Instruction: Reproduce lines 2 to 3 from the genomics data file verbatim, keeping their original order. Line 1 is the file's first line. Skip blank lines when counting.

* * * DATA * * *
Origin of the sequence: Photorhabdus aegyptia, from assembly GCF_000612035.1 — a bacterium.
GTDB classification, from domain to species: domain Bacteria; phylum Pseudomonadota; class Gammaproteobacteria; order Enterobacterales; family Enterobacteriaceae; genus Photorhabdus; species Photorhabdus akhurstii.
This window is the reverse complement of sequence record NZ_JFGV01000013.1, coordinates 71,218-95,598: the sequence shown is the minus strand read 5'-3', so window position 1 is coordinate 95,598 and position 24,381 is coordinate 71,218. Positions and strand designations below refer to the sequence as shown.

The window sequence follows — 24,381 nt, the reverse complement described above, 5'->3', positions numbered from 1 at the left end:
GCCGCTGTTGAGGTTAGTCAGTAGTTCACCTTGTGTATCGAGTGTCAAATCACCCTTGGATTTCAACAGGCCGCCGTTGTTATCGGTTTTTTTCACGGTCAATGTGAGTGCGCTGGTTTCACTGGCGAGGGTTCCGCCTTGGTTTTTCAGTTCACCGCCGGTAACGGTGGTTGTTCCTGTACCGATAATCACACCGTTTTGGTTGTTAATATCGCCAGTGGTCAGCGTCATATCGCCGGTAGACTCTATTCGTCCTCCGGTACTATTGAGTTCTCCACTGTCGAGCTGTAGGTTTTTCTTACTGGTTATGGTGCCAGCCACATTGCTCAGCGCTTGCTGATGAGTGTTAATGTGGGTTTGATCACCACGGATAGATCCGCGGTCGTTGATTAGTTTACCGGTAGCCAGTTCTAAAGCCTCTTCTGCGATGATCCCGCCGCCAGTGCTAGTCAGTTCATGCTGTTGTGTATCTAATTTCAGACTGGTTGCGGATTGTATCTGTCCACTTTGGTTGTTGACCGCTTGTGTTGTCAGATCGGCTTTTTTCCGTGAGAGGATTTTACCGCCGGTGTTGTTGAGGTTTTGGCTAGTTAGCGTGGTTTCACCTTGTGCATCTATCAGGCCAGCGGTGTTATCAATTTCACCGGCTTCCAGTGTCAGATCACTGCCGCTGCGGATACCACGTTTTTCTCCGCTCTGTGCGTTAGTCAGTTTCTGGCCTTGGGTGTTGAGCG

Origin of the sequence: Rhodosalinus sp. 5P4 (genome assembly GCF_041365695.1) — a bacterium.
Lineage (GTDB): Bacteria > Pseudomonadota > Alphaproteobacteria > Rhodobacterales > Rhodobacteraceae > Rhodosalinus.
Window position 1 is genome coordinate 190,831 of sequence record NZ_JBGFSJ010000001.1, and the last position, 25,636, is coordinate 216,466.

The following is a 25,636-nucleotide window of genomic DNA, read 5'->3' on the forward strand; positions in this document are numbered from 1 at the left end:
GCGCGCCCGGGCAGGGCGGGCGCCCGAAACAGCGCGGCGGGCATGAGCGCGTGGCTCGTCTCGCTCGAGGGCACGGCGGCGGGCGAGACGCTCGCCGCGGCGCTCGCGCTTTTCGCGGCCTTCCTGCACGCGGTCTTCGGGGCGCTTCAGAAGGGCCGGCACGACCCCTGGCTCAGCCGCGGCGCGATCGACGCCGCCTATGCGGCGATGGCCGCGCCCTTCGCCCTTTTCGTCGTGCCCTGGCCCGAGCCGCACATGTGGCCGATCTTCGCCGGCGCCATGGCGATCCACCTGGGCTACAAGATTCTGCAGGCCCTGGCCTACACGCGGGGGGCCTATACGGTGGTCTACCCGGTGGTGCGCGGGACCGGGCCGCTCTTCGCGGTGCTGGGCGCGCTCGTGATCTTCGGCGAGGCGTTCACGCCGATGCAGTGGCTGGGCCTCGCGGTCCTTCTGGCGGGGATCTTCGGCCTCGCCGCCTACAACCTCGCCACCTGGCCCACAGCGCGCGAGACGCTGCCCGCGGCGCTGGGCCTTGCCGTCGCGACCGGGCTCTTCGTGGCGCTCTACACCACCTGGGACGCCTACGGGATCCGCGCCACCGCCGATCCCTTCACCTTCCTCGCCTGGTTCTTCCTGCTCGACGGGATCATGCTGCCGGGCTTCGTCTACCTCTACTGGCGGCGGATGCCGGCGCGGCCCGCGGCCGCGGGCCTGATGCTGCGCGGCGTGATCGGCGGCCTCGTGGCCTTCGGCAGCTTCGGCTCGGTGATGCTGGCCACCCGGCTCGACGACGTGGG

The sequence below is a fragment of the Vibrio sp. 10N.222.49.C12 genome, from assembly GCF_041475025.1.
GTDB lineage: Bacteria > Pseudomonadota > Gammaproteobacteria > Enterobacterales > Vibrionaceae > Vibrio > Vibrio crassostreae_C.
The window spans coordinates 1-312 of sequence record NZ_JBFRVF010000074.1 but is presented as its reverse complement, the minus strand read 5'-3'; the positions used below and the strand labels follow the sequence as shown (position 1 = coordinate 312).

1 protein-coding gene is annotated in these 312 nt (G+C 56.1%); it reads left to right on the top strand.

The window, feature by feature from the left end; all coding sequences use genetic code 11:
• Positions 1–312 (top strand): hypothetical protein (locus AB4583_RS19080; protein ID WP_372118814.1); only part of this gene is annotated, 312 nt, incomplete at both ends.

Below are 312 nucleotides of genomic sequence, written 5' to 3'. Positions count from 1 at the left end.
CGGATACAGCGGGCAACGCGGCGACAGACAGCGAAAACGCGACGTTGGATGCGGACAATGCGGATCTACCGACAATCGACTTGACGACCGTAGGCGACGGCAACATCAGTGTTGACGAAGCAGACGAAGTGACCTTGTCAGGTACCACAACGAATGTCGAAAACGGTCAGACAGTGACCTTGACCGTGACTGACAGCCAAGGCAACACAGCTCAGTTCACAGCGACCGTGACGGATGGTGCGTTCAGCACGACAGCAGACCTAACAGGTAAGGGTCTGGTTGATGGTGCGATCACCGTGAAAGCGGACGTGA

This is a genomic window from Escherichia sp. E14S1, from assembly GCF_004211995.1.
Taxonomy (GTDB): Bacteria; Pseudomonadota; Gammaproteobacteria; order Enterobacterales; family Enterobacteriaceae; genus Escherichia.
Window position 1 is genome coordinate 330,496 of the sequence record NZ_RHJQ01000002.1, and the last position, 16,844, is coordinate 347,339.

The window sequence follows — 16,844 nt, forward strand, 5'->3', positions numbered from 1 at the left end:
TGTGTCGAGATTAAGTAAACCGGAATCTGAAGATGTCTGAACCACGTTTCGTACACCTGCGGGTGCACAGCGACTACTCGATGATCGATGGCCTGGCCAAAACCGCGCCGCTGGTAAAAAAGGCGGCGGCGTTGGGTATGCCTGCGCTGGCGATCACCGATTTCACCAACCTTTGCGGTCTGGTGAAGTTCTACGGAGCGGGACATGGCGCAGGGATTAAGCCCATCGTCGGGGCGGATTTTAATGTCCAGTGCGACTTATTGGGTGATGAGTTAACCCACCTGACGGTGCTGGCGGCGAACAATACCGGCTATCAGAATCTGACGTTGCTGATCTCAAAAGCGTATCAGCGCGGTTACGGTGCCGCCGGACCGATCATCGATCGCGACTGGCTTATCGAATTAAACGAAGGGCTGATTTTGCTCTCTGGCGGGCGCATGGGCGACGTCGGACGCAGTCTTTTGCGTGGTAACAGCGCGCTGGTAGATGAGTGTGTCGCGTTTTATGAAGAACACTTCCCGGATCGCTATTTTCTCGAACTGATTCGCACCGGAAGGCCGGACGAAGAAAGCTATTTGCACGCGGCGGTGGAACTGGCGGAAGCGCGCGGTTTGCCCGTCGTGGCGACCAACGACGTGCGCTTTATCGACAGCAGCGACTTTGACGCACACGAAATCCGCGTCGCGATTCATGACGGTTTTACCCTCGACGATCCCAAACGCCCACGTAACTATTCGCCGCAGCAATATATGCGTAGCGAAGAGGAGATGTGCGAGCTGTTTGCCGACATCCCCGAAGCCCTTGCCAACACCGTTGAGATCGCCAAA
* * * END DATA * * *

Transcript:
GTDB classification, from domain to species: domain Bacteria; phylum Pseudomonadota; class Gammaproteobacteria; order Enterobacterales; family Enterobacteriaceae; genus Photorhabdus; species Photorhabdus akhurstii.
This window is the reverse complement of sequence record NZ_JFGV01000013.1, coordinates 71,218-95,598: the sequence shown is the minus strand read 5'-3', so window position 1 is coordinate 95,598 and position 24,381 is coordinate 71,218. Positions and strand designations below refer to the sequence as shown.